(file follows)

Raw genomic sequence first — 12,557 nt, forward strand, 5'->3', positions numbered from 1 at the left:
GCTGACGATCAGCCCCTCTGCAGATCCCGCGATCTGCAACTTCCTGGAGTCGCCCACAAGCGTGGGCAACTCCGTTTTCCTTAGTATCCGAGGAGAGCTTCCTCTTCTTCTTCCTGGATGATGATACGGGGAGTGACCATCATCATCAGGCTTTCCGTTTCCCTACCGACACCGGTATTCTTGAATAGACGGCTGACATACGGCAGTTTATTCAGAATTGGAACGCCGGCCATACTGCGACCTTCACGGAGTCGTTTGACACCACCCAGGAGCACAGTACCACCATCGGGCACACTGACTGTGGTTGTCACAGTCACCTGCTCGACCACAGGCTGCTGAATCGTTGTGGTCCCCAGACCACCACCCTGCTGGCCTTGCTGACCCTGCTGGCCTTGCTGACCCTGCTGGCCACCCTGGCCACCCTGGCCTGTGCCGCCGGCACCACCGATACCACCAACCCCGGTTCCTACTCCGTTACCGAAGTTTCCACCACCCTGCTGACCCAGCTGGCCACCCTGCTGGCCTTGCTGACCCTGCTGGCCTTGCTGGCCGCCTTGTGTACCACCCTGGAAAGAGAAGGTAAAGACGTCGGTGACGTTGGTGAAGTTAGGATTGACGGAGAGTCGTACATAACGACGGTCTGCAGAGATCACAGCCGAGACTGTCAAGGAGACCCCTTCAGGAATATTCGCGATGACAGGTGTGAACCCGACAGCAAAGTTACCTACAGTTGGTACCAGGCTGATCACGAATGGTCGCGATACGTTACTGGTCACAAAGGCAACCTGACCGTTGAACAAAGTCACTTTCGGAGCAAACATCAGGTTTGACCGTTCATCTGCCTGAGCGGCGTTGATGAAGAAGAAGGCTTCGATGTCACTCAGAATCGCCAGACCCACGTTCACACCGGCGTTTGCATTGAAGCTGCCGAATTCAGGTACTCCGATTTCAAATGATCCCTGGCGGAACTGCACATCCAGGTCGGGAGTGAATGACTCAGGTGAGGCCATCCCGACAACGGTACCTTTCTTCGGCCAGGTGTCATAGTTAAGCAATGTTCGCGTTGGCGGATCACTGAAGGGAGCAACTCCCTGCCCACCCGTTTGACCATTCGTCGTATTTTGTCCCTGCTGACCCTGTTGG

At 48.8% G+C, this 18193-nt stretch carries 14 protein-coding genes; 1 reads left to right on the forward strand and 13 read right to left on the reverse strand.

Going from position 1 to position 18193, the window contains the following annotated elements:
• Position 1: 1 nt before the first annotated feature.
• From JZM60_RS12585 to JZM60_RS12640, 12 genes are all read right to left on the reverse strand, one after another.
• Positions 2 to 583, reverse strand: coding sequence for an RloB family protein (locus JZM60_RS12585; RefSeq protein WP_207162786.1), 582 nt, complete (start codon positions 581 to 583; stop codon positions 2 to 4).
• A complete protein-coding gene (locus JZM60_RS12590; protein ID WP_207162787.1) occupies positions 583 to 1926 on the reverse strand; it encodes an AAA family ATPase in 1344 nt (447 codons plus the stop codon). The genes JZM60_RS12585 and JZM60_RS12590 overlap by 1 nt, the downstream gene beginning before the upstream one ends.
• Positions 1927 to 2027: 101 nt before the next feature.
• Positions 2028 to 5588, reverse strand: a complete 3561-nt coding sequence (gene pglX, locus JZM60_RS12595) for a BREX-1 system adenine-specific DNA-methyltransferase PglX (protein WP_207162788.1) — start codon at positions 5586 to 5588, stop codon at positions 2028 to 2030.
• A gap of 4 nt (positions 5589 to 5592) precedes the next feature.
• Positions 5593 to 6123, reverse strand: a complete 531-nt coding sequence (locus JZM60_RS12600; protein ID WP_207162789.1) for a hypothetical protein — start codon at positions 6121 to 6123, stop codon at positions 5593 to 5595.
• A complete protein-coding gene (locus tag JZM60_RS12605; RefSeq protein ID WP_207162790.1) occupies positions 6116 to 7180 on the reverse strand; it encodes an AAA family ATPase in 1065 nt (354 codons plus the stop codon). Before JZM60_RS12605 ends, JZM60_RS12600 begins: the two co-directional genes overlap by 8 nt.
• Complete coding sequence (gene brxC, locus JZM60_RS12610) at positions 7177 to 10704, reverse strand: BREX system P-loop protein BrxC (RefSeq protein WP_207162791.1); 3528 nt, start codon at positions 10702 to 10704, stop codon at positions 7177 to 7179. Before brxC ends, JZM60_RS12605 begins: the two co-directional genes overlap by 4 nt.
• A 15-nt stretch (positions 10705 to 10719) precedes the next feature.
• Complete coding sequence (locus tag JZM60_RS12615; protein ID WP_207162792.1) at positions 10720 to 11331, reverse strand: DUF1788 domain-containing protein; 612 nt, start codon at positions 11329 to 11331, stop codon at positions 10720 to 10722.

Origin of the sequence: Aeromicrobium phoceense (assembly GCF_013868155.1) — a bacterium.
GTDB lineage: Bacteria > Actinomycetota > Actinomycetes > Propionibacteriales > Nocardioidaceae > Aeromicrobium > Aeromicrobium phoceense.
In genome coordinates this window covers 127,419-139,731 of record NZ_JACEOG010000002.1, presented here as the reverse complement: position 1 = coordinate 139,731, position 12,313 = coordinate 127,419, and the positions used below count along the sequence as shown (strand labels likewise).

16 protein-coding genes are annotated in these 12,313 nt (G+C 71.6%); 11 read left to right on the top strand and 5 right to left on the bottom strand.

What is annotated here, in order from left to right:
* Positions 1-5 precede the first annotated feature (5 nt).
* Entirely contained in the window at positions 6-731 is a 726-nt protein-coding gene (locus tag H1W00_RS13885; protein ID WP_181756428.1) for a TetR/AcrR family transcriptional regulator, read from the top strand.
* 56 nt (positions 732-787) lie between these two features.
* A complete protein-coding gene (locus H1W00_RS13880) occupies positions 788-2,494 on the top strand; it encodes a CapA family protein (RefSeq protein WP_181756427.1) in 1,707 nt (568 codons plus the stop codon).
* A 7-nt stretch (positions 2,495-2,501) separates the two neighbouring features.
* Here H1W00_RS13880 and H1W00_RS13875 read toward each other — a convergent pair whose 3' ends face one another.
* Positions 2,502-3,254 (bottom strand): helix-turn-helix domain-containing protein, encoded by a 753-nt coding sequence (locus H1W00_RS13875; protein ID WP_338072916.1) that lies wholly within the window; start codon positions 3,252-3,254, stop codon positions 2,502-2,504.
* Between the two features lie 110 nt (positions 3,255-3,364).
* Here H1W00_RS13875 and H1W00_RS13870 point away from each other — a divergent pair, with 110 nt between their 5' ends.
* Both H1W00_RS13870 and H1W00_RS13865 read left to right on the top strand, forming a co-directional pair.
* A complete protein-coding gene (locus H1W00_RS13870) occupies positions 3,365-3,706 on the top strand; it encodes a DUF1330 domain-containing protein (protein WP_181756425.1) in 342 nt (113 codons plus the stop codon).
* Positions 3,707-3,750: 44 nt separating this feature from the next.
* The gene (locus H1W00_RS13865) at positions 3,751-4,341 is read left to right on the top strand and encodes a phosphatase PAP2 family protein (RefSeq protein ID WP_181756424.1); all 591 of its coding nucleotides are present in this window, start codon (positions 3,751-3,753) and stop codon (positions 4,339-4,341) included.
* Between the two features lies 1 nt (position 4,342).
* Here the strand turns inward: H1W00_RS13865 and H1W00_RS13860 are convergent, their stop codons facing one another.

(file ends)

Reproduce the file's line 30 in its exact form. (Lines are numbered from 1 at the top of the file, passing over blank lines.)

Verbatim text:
* Here H1W00_RS13875 and H1W00_RS13870 point away from each other — a divergent pair, with 110 nt between their 5' ends.